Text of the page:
Dec 09, 2011

Penn State: Smart PR and Stupid PR

Geile/Leon Public Relations
Geile/Leon

 

While this whole, sordid, Penn State scandal continues to unfold, it occurred to me that just within this one situation, we’ve already seen two examples of how public relations is being used.

One example illustrates how public relations should be used—as an invaluable communications tool during times of crisis.

The other example illustrates a lot of things—stupidity, incompetence, naïveté and arrogance, to name a few.

Let’s start with the smart one. The university has retained the services of PR giant Ketchum to help guide it (from a communications standpoint) through some scary, uncharted waters.  Now the case can be made that Penn State was late in bringing Ketchum on board. That’s a fair shot. In the end, they made the right decision, even if they were a little slow pulling the trigger. In my opinion, I don’t think the damage incurred by waiting is irreparable. 

Now when the public hears that someone or some company in trouble is hiring public relations help, they assume that “spin doctors” will work their magic and make the bad news go away and replace it with good news. While that sometimes happens, it doesn’t appear to be the case in State College, PA.

Institutions in crisis make a smart move when they hire smart communications professionals. So far, it looks like a strategic communications plan was developed and is being implemented in a competent, professional manner. Simply put, they’ve acknowledged that there are some very, very ugly accusations being made against the university and some of its staff members, and they are doing everything they can to get to the bottom of it.  They have quashed the perception that the university was hiding things.

This is PR-101—when faced with a problem, discuss the solution. That’s what we at Geile/Leon Marketing Communications, a St. Louis PR Agency, advise our clients. THAT is the value of good PR.

I happen to think that the university is really doing a great job in being open and honest about what’s going on. Kudos to the PR professionals who are managing the process, and kudos to Penn State for being smart enough to take smart advice.

Now to the not-so-smart PR example. The guy at the center of this nasty mess, former assistant football coach Jerry Sandusky, actually agreed to a live, unedited, national television interview. I’ll get to how the interview went in a second.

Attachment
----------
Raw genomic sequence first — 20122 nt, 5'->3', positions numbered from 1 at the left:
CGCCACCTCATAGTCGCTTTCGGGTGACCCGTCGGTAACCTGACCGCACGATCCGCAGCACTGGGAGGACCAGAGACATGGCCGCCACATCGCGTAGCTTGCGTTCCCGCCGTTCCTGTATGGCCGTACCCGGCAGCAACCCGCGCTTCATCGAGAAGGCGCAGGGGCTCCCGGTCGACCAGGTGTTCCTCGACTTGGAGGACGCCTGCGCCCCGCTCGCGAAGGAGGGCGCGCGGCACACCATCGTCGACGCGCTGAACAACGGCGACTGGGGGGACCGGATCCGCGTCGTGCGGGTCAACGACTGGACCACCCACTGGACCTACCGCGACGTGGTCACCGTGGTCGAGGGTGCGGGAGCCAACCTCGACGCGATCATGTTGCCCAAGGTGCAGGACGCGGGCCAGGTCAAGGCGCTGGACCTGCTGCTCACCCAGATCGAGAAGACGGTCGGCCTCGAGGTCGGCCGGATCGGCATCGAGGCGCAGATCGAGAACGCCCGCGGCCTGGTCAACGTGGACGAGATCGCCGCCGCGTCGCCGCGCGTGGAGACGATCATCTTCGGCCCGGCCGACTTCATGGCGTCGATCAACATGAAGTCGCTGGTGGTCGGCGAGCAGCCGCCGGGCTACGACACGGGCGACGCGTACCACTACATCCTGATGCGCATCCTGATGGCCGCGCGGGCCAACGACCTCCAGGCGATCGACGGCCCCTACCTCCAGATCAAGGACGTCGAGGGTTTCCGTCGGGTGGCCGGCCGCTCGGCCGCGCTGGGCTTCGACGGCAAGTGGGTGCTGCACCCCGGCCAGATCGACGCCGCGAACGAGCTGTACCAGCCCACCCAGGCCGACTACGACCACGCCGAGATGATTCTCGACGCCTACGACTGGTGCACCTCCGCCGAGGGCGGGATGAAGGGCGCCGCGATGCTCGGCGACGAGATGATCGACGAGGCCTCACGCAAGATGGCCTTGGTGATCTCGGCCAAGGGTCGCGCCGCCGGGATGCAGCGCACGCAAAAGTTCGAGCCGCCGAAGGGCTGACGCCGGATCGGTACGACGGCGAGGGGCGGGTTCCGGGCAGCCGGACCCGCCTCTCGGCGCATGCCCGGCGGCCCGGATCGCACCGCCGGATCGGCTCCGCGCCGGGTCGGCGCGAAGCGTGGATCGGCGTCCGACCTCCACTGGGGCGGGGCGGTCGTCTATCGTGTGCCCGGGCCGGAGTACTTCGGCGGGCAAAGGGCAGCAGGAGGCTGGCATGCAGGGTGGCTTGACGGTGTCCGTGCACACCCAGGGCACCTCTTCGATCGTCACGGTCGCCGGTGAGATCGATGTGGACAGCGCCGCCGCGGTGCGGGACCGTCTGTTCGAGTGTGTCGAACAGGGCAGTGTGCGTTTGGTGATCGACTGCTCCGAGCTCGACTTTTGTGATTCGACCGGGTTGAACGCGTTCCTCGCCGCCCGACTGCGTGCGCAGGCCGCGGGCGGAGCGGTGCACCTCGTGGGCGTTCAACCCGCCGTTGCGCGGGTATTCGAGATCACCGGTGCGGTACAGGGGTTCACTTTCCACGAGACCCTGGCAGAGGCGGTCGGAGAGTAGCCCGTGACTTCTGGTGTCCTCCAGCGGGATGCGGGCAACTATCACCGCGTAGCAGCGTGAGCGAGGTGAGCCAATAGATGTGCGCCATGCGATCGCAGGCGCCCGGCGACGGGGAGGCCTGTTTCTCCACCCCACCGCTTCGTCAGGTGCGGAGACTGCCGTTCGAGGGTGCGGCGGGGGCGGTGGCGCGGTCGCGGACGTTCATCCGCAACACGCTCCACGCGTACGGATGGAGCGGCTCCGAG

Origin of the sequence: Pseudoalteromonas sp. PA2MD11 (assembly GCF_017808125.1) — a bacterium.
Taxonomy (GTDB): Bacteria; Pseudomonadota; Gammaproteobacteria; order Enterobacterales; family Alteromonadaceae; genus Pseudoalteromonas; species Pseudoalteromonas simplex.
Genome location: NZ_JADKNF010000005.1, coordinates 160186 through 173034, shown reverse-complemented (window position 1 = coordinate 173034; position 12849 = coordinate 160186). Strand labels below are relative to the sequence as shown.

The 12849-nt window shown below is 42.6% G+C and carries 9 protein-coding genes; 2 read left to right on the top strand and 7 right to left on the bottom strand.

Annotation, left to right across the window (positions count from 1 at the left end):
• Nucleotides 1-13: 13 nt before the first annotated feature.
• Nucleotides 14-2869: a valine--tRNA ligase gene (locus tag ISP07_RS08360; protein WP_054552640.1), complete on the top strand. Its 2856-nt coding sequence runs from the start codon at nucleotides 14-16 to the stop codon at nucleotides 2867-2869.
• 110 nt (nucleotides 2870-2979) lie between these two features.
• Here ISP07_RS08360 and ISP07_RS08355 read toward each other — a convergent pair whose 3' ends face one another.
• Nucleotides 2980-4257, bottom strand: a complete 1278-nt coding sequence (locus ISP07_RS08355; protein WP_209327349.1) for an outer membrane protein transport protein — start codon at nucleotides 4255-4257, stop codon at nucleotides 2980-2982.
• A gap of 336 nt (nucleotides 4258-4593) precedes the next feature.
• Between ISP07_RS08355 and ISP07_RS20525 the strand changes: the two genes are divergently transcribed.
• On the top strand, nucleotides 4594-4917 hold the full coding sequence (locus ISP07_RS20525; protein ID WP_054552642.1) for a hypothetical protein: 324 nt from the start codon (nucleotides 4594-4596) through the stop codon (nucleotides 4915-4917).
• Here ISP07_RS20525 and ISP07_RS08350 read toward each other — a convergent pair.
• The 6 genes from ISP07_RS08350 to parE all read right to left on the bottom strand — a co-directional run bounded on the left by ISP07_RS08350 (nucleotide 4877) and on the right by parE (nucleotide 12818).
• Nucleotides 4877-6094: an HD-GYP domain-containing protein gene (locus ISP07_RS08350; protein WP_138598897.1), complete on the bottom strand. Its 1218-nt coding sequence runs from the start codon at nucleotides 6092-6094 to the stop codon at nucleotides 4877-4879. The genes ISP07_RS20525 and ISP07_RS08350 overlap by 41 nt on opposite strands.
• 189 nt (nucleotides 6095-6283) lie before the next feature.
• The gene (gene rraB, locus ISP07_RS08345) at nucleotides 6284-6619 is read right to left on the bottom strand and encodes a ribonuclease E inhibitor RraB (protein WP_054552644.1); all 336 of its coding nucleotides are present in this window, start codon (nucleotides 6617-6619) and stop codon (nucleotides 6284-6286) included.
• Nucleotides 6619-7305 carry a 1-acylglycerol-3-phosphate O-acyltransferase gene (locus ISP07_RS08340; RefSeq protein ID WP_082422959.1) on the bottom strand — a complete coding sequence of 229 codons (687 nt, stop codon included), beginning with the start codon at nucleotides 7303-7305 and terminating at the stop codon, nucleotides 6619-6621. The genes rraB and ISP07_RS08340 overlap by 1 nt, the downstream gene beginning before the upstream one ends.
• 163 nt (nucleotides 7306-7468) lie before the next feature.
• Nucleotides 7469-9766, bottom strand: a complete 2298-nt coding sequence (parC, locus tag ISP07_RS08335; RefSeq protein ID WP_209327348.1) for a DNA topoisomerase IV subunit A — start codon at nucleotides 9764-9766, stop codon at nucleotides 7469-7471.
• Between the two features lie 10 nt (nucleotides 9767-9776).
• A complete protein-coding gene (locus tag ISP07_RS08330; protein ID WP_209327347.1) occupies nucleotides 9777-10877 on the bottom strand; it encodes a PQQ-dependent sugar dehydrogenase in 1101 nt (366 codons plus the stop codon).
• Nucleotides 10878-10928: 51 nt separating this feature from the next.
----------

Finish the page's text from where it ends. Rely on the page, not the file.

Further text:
The first thing that came to my mind when I heard about the interview was, “Who thought this was a good idea?” No PR professional worth his or her salt would EVER recommend someone facing multiple charges of child sexual abuse go on national television to discuss it. I would think his attorney would have slammed the door shut on this in about 2 seconds.

Well as we all know, the interview did happen and Mr. Sandusky did himself no favors. If in fact a PR counselor advised him to do the interview, the aforementioned counselor did an atrocious job of preparing Mr. Sandusky for it. Mr. Sandusky’s performance was simply awful—we’re talking “fingernails on a chalkboard” awful.

One example—when asked by the highly respected Bob Costas, who was his usual, professional, even-handed self, if he “did anything wrong”, Mr. Sandusky paused for about 4 seconds, then responded “I guess I shouldn’t have showered with them”.

Oh my.

He has only himself to blame. Shame on him for thinking the interview was a good idea, and shame on whoever convinced him to do it.  It’s a perfect example of terrible PR advice being executed terribly.

Unfortunately for Penn State, it looks like the narrative of this story has several more chapters to it, and all of them most likely, containing some real ugly stuff.

On the plus side, they were smart enough to realize that they needed professional communications advice and went out and got it. If they’re smart enough to heed that advice, they just might avoid the destruction of this great institution.